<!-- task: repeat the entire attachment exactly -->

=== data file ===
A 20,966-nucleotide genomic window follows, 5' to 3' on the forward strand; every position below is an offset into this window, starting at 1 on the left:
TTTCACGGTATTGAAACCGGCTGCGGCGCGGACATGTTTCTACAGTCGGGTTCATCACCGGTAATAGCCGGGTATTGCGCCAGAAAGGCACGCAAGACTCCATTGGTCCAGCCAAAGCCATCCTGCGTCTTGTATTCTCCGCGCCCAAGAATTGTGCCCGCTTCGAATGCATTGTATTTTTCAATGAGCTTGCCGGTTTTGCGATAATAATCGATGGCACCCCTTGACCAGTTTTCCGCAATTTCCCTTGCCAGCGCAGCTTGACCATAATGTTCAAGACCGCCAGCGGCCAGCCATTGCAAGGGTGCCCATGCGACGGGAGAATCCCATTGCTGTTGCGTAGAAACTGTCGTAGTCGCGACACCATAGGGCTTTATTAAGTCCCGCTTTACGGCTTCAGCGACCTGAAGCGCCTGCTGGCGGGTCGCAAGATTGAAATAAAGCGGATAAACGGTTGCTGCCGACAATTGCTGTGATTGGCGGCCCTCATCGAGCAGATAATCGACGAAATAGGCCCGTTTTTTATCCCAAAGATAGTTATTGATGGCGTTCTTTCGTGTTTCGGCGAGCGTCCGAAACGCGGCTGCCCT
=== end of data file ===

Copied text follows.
A 20,966-nucleotide genomic window follows, 5' to 3' on the forward strand; every position below is an offset into this window, starting at 1 on the left:
TTTCACGGTATTGAAACCGGCTGCGGCGCGGACATGTTTCTACAGTCGGGTTCATCACCGGTAATAGCCGGGTATTGCGCCAGAAAGGCACGCAAGACTCCATTGGTCCAGCCAAAGCCATCCTGCGTCTTGTATTCTCCGCGCCCAAGAATTGTGCCCGCTTCGAATGCATTGTATTTTTCAATGAGCTTGCCGGTTTTGCGATAATAATCGATGGCACCCCTTGACCAGTTTTCCGCAATTTCCCTTGCCAGCGCAGCTTGACCATAATGTTCAAGACCGCCAGCGGCCAGCCATTGCAAGGGTGCCCATGCGACGGGAGAATCCCATTGCTGTTGCGTAGAAACTGTCGTAGTCGCGACACCATAGGGCTTTATTAAGTCCCGCTTTACGGCTTCAGCGACCTGAAGCGCCTGCTGGCGGGTCGCAAGATTGAAATAAAGCGGATAAACGGTTGCTGCCGACAATTGCTGTGATTGGCGGCCCTCATCGAGCAGATAATCGACGAAATAGGCCCGTTTTTTATCCCAAAGATAGTTATTGATGGCGTTCTTTCGTGTTTCGGCGAGCGTCCGAAACGCGGCTGCCCT